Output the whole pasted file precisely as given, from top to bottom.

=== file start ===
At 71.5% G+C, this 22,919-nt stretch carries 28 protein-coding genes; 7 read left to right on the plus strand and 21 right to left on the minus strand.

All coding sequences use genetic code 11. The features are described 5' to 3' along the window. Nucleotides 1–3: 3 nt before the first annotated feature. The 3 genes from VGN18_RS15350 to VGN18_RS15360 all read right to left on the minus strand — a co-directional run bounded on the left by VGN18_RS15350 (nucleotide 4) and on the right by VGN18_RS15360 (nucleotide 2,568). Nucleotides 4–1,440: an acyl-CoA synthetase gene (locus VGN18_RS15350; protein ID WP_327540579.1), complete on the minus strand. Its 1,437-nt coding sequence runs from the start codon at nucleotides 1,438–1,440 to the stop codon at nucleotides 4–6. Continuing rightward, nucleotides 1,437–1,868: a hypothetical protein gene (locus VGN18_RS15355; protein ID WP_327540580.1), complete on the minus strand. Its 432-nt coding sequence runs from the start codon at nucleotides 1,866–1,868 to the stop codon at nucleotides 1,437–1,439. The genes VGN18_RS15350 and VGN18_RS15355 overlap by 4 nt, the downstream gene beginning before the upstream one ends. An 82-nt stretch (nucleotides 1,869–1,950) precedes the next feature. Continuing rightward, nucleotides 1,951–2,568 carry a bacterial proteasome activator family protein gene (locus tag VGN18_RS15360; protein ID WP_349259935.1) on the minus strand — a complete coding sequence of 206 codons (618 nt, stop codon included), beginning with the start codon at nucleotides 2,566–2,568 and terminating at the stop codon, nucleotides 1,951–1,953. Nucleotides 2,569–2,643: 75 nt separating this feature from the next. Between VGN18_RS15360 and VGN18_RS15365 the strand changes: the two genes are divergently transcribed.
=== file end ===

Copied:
At 71.5% G+C, this 22,919-nt stretch carries 28 protein-coding genes; 7 read left to right on the plus strand and 21 right to left on the minus strand.

All coding sequences use genetic code 11. The features are described 5' to 3' along the window. Nucleotides 1–3: 3 nt before the first annotated feature. The 3 genes from VGN18_RS15350 to VGN18_RS15360 all read right to left on the minus strand — a co-directional run bounded on the left by VGN18_RS15350 (nucleotide 4) and on the right by VGN18_RS15360 (nucleotide 2,568). Nucleotides 4–1,440: an acyl-CoA synthetase gene (locus VGN18_RS15350; protein ID WP_327540579.1), complete on the minus strand. Its 1,437-nt coding sequence runs from the start codon at nucleotides 1,438–1,440 to the stop codon at nucleotides 4–6. Continuing rightward, nucleotides 1,437–1,868: a hypothetical protein gene (locus VGN18_RS15355; protein ID WP_327540580.1), complete on the minus strand. Its 432-nt coding sequence runs from the start codon at nucleotides 1,866–1,868 to the stop codon at nucleotides 1,437–1,439. The genes VGN18_RS15350 and VGN18_RS15355 overlap by 4 nt, the downstream gene beginning before the upstream one ends. An 82-nt stretch (nucleotides 1,869–1,950) precedes the next feature. Continuing rightward, nucleotides 1,951–2,568 carry a bacterial proteasome activator family protein gene (locus tag VGN18_RS15360; protein ID WP_349259935.1) on the minus strand — a complete coding sequence of 206 codons (618 nt, stop codon included), beginning with the start codon at nucleotides 2,566–2,568 and terminating at the stop codon, nucleotides 1,951–1,953. Nucleotides 2,569–2,643: 75 nt separating this feature from the next. Between VGN18_RS15360 and VGN18_RS15365 the strand changes: the two genes are divergently transcribed.